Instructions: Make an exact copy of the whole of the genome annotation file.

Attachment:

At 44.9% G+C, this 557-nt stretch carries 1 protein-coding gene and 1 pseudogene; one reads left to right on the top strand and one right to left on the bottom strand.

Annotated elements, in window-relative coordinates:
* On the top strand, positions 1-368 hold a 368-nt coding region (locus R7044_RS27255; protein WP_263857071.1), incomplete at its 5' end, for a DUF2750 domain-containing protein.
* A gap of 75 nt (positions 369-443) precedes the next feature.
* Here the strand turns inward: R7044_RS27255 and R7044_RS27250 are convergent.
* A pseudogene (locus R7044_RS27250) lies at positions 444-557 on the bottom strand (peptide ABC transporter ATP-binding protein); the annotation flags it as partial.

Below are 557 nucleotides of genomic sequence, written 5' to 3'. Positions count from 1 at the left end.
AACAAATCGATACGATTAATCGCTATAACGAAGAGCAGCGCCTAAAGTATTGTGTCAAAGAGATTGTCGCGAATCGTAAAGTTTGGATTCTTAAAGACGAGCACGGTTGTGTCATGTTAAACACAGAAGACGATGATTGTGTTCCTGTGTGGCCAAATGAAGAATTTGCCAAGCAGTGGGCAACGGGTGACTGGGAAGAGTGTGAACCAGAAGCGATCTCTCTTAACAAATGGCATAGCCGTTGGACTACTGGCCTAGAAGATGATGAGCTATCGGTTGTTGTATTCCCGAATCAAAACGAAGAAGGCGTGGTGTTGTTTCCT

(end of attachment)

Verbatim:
At 44.9% G+C, this 557-nt stretch carries 1 protein-coding gene and 1 pseudogene; one reads left to right on the top strand and one right to left on the bottom strand.

Annotated elements, in window-relative coordinates:
* On the top strand, positions 1-368 hold a 368-nt coding region (locus R7044_RS27255; protein WP_263857071.1), incomplete at its 5' end, for a DUF2750 domain-containing protein.
* A gap of 75 nt (positions 369-443) precedes the next feature.
* Here the strand turns inward: R7044_RS27255 and R7044_RS27250 are convergent.
* A pseudogene (locus R7044_RS27250) lies at positions 444-557 on the bottom strand (peptide ABC transporter ATP-binding protein); the annotation flags it as partial.

Below are 557 nucleotides of genomic sequence, written 5' to 3'. Positions count from 1 at the left end.
AACAAATCGATACGATTAATCGCTATAACGAAGAGCAGCGCCTAAAGTATTGTGTCAAAGAGATTGTCGCGAATCGTAAAGTTTGGATTCTTAAAGACGAGCACGGTTGTGTCATGTTAAACACAGAAGACGATGATTGTGTTCCTGTGTGGCCAAATGAAGAATTTGCCAAGCAGTGGGCAACGGGTGACTGGGAAGAGTGTGAACCAGAAGCGATCTCTCTTAACAAATGGCATAGCCGTTGGACTACTGGCCTAGAAGATGATGAGCTATCGGTTGTTGTATTCCCGAATCAAAACGAAGAAGGCGTGGTGTTGTTTCCT